ISTANBUL (Reuters) - Auditors have been unable to trace $1 million (613,000 pounds) in aid spending by Syria’s Western-backed opposition, highlighting how hard it is to build viable alternatives to the institutions of President Bashar al-Assad’s war-torn state.
The Syrian National Coalition set up the ACU as its humanitarian arm to coordinate efforts by a series of non-government organisations, U.N. bodies and local councils to tackle what has become the world’s worst humanitarian crisis.
Most of its $62 million revenue - a fraction of overall international aid to Syria - was donated by Qatar. The United Arab Emirates, UK, and United States have donated between $2 and $3 million each, preferring in-kind donations to cash.
In a 2013 audit made public this week, accounting firm Deloitte said it was unable trace ACU expenses of almost $800,000 and cash payments of more than $265,000, meaning it could not be certain that they were valid.
The ACU (Assistance Coordination Unit) said the fact it released accounts at all showed it was trying to be transparent.
“This was the first physical year. We’ve had eight managers come through the ACU and this was our challenge,” the ACU’s internal auditor Abdul Aziz told Reuters, adding that completing the audit was a success in itself.
More moderate rebel groups are now struggling against fellow-Sunni Islamic State militants as well as Assad’s forces after three and a half years of civil war. The exiled Syrian National Coalition, the political body set up to represent them, has yet to make its accounts public, despite calls for it to do so.
Opposition groups as well as Syrian and international non-governmental organisations are working out of Turkey to try to restore public services and deliver food and clothing to some 10.8 million people in need of urgent humanitarian assistance.
Continued fighting, including aerial bombardment, and many administrative and organisational hurdles have stalled progress.
Deloitte gave the ACU a “qualified opinion”, an accounting term used when exceptions such as missing data prevent auditors from giving an organisation a fully clean bill of health. It was not immediately clear whether this would put donors off.
In a video statement on its website, the ACU said it had submitted almost 80 percent of the documentation for the $800,000 in expenses incurred in rebel-held areas of Syria. The remaining cash payments were made by previous management which had not provided all the documentation, it said.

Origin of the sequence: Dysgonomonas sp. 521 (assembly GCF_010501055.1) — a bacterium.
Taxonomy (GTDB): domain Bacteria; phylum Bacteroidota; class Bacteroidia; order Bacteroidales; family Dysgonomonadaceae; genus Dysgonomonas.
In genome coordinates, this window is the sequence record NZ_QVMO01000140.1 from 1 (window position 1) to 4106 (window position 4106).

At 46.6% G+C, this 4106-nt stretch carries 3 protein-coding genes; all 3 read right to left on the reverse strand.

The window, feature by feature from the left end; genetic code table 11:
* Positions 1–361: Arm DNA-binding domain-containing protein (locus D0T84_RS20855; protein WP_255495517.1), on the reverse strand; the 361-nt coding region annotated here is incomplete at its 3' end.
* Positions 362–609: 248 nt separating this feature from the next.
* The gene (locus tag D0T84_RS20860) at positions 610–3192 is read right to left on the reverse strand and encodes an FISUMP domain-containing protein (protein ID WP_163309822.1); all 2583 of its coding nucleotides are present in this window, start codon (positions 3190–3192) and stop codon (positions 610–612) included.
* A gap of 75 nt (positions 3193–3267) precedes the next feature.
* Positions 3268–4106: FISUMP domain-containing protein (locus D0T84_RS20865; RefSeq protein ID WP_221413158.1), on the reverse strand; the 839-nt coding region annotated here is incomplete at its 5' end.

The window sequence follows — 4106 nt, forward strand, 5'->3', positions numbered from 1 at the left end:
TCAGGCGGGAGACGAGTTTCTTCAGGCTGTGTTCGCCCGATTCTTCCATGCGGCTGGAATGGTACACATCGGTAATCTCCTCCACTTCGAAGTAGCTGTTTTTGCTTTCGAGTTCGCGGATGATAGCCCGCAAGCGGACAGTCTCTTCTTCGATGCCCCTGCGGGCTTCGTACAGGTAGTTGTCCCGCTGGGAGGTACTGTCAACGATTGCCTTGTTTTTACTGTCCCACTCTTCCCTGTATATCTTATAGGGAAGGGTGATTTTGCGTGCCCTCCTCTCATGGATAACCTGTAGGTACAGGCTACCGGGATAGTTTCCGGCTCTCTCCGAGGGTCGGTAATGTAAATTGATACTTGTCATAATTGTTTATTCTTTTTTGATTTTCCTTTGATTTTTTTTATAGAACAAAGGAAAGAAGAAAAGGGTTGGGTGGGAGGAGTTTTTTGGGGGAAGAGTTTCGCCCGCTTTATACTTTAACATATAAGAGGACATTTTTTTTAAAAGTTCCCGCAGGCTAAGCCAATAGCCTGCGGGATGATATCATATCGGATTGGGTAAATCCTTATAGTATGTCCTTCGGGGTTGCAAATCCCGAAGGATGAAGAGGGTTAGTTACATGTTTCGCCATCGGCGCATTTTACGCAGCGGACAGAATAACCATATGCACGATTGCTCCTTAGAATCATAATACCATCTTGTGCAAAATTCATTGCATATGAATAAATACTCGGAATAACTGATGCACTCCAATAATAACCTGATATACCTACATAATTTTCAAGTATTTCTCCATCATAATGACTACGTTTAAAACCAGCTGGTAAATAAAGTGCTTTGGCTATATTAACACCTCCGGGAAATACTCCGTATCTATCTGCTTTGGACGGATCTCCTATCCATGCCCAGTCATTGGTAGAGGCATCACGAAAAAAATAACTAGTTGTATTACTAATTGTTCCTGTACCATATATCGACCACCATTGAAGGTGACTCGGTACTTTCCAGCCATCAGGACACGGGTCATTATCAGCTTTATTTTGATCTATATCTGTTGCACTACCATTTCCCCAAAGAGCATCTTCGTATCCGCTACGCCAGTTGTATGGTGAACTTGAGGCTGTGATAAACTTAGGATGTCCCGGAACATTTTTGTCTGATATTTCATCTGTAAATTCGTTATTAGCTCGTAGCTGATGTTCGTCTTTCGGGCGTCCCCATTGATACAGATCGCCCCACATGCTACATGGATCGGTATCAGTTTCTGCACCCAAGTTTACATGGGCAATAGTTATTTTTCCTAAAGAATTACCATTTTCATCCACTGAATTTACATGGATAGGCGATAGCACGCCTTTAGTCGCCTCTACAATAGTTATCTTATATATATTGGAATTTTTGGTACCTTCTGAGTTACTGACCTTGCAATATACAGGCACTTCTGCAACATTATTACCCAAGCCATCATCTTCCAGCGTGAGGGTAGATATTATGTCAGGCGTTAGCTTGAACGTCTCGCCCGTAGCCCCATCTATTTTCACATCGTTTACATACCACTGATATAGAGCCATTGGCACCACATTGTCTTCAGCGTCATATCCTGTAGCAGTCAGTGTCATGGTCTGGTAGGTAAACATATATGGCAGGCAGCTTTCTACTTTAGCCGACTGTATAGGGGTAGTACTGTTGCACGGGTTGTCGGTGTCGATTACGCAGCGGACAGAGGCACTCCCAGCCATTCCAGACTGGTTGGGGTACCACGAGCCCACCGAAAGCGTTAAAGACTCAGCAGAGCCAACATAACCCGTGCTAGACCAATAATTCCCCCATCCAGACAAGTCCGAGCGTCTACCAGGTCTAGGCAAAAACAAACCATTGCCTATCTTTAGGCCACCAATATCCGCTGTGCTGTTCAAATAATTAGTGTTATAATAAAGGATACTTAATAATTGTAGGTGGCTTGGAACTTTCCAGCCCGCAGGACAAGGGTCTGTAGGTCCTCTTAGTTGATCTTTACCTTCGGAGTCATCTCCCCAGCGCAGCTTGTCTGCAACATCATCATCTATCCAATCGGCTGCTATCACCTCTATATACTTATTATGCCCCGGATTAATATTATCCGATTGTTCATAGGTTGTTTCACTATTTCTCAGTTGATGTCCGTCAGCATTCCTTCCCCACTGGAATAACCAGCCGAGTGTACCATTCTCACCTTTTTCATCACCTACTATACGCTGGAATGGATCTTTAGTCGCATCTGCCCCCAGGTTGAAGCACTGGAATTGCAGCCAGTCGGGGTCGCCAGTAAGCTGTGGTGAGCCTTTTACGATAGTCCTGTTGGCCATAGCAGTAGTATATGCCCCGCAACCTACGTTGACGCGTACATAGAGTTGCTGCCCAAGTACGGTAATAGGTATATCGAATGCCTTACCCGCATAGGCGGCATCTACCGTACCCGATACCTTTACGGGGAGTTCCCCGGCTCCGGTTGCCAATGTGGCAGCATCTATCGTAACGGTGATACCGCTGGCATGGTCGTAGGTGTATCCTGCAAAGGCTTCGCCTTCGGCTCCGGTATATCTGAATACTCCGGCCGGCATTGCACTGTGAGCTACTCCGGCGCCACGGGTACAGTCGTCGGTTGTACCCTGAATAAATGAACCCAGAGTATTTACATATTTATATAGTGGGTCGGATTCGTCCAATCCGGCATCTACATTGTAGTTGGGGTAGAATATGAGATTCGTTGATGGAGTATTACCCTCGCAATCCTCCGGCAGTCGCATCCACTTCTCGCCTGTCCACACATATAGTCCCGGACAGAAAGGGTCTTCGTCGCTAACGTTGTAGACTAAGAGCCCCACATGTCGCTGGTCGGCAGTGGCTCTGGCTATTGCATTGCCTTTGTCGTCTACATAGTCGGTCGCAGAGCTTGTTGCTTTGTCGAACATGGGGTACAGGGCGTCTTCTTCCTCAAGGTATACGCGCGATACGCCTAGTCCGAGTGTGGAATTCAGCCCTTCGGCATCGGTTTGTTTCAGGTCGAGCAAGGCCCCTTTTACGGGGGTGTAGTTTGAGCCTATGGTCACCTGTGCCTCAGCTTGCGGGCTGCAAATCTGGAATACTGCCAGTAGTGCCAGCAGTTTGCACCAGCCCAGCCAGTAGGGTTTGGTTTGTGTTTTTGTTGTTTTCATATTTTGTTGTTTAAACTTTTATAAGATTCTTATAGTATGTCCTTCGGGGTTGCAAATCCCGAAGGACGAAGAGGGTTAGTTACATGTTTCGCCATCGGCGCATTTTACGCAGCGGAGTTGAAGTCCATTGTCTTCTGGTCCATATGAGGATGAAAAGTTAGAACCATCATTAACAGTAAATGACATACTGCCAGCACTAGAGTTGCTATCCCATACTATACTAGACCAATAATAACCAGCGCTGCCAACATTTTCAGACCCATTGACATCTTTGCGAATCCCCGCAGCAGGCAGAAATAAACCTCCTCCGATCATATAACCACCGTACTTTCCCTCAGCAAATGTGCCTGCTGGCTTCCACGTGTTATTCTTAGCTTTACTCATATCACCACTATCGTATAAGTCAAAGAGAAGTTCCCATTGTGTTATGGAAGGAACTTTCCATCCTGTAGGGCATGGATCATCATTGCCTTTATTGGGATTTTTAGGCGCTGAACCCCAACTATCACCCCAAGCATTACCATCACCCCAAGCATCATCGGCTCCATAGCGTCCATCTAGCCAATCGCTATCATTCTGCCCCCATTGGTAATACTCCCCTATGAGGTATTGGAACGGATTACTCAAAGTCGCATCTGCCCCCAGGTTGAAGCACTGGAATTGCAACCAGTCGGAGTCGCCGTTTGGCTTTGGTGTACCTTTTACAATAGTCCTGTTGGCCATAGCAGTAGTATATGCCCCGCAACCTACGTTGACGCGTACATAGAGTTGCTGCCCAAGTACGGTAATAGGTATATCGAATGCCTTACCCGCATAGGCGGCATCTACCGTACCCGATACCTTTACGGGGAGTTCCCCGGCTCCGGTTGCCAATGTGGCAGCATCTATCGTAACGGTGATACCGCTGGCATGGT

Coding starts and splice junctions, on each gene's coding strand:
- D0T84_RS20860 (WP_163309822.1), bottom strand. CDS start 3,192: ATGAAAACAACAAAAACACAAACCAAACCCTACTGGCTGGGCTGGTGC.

Deloitte said it had also been unable to verify the source of $14 million of the ACU’s $62 million in grants because it had not heard back from the countries listed as giving them.
The auditor, engaged in March, said it could not observe the physical counting of more than $2 million of inventories nor more than $252,000 of cash. The ACU’s accounting year ended on Dec 31.
In November, ACU staff in Gaziantep in southeastern Turkey went on strike, accusing the body of corrupt policies and mismanagement, according to leaked emails to donors seen by Reuters and to ACU workers who declined to be named.
The ACU management acknowledged some problems at the time but declined to comment on specific allegations.
The opposition coalition appointed a chief executive, Osama Al-Kadi, in December to try to improve its efficiency, but a replacement for him was expected to start soon, a coalition member said. Al-Kadi was not immediately available for comment.
In a letter in the report, ACU President Suheir Atassi said: “We made some administrative mistakes since we are in our first year and we couldn’t eradicate bureaucracy entirely.”
The ACU’s most high-profile project so far has been to lead seven rounds of polio vaccinations as part of a task force which included local councils and NGOs in seven provinces.
The UK has allocated more than a hundred times more aid to Syria in total - 329 million pounds - than it has to the ACU. It has given most to large international NGOs and U.N. agencies which often use local Syrian organisations to deliver aid.
Editing by Nick Tattersall and Philippa Fletcher